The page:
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Use and Users

Randall Munroe supplements the xkcd website with a Google search bar for users to search within the comics themselves by keyword, title, or the comic's transcript. However, pieces of certain transcripts may yield results that were unintended by the users; since users cannot view the transcripts alone, they are unable to see what terms are used within them and adjust their searches accordingly. This can create an issue when trying to locate one specific comic that remains lost among multiple others with similarities.

XSXKCD interprets and decides what we believe the most logical key phrases would be for users who wish to locate comics via searching. With our tags, we will pull identifiable characteristics from each comic that might not be searchable through Munroe's engine. One example is if a user wishes to locate all comics that utilize color in some way. With our tagging system, we will have identified all the xkcd comics that use color. This is not a searchable term in Munroe's system (when searched, it only pulls comics that use the word "color," not color itself).

Though that isn't to say that Munroe's search engine is unacceptable or flawed; it merely searches for things physically written into the comics. XSXKCD puts a little more human thought into our search queries and tags, making it much more manageable (and successful) for users.

The specific group of users for xkcd has also been taken into account. At the bottom of every comic, Munroe has written, "Warning: this comic occasionally contains strong language (which may be unsuitable for children), unusual humor (which may be unsuitable for adults), and advanced mathematics (which may be unsuitable for liberal-arts majors)." At face value, many people could misinterpret this as meaning that only people exactly like Munroe -- that is, NASA-level intelligence and maturity -- may find this comic appealing. However, its popularity shows that clearly this is not the case. It's interesting that Munroe explicitly states who these comics supposedly aren't for, though it's probably safe to say that few have heeded his advice.

On the other hand, though, users do have to have a certain level of intellect to enjoy (and understand) all of Munroe's comics. Several of them are heavy-handed with advanced science and mathematics, and some of these users, like the poor liberal-arts majors, may be unable to fully grasp the jokes Munroe is making. So there is a bit of truth to Munroe's statement, but there are also hundreds of other comics that people who aren't as well versed in science and math as Munroe can easily enjoy. It's through these comics that Munroe can bring his disclaimer full-circle, quietly teasing those users who don't quite understand what is going on in a certain comic.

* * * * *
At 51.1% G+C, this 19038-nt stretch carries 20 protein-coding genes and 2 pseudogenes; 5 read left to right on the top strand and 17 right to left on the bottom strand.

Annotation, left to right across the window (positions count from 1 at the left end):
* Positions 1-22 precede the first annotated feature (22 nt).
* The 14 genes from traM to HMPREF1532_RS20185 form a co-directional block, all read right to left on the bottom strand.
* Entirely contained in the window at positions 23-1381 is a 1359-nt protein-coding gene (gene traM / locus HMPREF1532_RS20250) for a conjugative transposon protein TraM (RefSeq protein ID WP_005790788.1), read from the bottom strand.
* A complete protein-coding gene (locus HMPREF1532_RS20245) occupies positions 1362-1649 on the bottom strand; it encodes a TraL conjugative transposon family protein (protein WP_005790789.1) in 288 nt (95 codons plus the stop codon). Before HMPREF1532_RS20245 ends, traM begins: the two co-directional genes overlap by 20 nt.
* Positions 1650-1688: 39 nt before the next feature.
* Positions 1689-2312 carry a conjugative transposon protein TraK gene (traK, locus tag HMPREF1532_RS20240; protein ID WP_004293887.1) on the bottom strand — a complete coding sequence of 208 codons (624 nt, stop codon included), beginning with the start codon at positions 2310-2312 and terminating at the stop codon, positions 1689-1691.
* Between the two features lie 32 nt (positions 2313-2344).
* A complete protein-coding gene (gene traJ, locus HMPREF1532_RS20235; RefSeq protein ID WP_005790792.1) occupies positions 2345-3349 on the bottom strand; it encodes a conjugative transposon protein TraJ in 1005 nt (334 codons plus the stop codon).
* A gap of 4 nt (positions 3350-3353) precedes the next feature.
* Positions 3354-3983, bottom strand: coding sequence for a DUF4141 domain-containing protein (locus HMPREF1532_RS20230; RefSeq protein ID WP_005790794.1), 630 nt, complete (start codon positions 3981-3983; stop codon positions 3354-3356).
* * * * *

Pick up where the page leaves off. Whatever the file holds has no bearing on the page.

XSXKCD doesn't want to rip off xkcd; we merely want to expand its current collection and make it more accessible to those who use the source site. XSXKCD will not allow users to browse one-by-one through comics like on xkcd; the only browsing that can be done by users will be within their tag choices. It will complement the collection and give users a chance to discover, and rediscover, comics they may have missed, or a group of comics they're interested in reading.

The website itself is extremely easy to use: simply think of a search term that you believe describes the comic(s) you're searching for, and search! Though Munroe "excludes" certains audiences from his comics, we know that users from all different groups are interested in xkcd comics, including those with different technology intelligences, and XSXKCD wants to be easy to use for all users.

Created and maintained by Brian Wilson, Garrett Traylor, Keri Carroll, and Brian Balsamo (click to contact!), and in conjunction with Randall Munroe.